|Version 6 (modified by gz, 7 years ago) (diff)|
Running CCL under GDB
Any tips and tricks to share?
What do I do about segfaults? What about SIG40?
You basically want to tell GDB to load (or "source", as a verb) a file that tells it about signals that're handled by the application and defines some macros (most of which have to do with printing lisp object values)
(gdb) source ccl/lisp-kernel/linuxx8664/.gdbinint
That file will be sourced automatically if it (or a link to it) is in the same directory as the executable (or, IIRC, in your home directory.)
I think that the "handle" forms in the .gdbinit file enumerate all of the signals that the lisp handles; there was a time last fall when at least one case was missing from the checked-in .gdbinit file. The general idea is to say something like:
handle SIGQUIT pass nostop noprint
which tells GDB that if the target process gets a SIGQUIT, it should let the application handle it (GDB should "pass" it to the application) without stopping or printing anything.
A SIGINT by default causes entry to GDB and is not passed to the application. I sometimes find it useful to be able be able interrupt the lisp via SIGINT (after entering GDB). Doing something like
handle SIGINT pass stop print
causes GDB to ask for confirmation because "SIGINT is used by the debugger". (It's not used in the same way that breakpoints and single-step exceptions are used, so I usually just sigh and give it the confirmation it craves.)
GDB's very good at debugging C code that was compiled with debugging enabled and for which you have the source code. (It's even better if optimization's toned down.) If you're trying to debug C library code for which you have the source and for which debugging information was generated and not stripped, GDB's sort of in its element and offers lots of useful features.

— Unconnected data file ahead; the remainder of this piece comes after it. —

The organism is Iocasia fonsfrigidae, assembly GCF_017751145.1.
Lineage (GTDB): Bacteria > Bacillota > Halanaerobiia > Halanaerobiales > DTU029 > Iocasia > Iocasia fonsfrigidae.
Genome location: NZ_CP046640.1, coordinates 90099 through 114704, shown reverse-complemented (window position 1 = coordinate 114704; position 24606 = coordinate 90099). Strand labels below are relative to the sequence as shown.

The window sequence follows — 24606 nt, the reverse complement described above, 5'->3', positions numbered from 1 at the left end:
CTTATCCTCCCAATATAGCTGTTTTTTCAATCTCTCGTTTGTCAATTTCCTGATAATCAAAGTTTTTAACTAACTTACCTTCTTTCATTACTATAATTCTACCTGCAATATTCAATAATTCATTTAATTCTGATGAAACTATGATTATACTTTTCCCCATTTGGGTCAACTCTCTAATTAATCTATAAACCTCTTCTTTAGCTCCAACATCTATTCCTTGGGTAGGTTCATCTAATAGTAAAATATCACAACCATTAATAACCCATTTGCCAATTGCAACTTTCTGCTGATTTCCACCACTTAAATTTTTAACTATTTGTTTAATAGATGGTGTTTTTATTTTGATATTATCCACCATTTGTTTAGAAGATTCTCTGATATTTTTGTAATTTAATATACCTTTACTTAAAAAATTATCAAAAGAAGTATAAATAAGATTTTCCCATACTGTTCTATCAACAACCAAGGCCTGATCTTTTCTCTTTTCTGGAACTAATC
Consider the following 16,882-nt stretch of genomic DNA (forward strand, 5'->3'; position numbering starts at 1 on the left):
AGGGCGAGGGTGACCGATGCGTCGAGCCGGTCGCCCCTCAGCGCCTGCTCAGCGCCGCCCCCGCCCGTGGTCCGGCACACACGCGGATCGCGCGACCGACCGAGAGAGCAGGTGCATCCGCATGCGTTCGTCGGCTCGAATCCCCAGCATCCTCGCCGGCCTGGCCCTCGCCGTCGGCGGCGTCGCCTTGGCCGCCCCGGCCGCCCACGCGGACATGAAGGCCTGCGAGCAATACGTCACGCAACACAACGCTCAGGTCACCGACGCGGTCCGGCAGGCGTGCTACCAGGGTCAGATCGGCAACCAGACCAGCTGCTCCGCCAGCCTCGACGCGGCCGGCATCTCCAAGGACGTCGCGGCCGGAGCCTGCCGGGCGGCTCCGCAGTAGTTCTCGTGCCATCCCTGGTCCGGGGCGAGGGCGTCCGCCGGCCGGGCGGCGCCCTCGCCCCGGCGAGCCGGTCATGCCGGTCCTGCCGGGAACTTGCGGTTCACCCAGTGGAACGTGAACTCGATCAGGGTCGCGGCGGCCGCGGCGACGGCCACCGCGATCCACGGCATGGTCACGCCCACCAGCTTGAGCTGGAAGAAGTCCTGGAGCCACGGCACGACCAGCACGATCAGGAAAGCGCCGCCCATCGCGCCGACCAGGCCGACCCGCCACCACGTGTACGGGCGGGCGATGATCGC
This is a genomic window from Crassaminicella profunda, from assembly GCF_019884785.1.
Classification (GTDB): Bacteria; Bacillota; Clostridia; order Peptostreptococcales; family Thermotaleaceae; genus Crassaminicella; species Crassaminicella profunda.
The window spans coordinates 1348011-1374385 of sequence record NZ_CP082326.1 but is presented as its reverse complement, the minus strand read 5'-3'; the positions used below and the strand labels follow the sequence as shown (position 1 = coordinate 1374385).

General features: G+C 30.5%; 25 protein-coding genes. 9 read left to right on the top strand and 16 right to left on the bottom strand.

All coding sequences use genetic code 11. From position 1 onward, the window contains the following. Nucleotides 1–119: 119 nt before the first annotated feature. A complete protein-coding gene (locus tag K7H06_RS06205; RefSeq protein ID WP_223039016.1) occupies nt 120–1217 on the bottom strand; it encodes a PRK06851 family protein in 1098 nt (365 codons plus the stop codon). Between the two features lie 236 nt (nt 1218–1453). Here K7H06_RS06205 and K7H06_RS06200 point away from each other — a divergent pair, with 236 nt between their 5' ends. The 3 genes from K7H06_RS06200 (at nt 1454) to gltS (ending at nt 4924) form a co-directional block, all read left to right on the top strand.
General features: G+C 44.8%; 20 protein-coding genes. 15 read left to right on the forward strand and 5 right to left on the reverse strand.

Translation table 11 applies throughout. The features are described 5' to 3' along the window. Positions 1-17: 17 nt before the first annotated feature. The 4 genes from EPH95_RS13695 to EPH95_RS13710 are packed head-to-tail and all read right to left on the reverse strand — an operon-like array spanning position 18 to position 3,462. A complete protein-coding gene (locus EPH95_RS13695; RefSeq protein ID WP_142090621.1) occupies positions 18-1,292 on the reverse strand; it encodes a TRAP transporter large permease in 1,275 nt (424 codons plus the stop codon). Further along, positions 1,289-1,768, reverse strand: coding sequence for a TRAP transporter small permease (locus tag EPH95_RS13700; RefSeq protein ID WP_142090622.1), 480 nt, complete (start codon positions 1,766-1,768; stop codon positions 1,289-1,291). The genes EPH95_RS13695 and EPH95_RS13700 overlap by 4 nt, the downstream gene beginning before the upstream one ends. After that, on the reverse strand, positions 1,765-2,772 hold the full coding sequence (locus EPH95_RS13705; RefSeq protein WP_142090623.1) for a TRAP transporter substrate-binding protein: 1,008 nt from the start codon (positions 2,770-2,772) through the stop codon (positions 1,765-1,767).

The lisp wants to handle most of the signals that can be raised to indicate an exception. On x86-64 Linux, SIGSEGV means lots of things, and those things in turn mean different things when you're executing lisp code when the occur than they would if you were executing C ("foreign") code. If the lisp's exception-handling code doesn't know how to handle an exception, it enters the kernel debugger (there's no good and direct way to pass it to another debugger.) When an exception occurs in foreign code, the kernel debugger tries to note that fact; ideally, it would also disable some debugging commands that only make sense if the exception occurred while executing lisp code, but it leaves them enabled. (The "L" kernel debugger command is very useful for seeing the values of lisp objects in registers at the point of the exception, but it will crash or misbehave if those registers don't contain lisp objects, as they wouldn't if the exception occurred in foreign code.)
GDB's much more likely to be able to make at least some sense out of the state of things in the exception-in-foreign-code case than the lisp's kernel debugger is. If GDB's already running (as opposed to having been attached after the fact), you can do this via the same technique that I described a few weeks ago (but it's a little easier if you don't have to play "guess which thread was in the kernel debugger.) The general idea is:
a) In the kernel debugger do R to display raw (hex) register values and note the value in RIP (the program counter/instruction pointer.)
b) Drop into GDB (via ^C) and set a breakpoint at that address. If the address is 0x87654321, the GDB command to set that breakpoint would be:
(gdb) br *0x87654321
The leading asterisk is necessary to prevent GDB from interpreting the integer as a line number.
c) Tell GDB to let the interrupted process continue
The kernel debugger will likely still be waiting for input. All other lisp threads should be suspended.
d) In the kernel debugger, use the "x" command, which exits from the kernel debugger resumes other threads.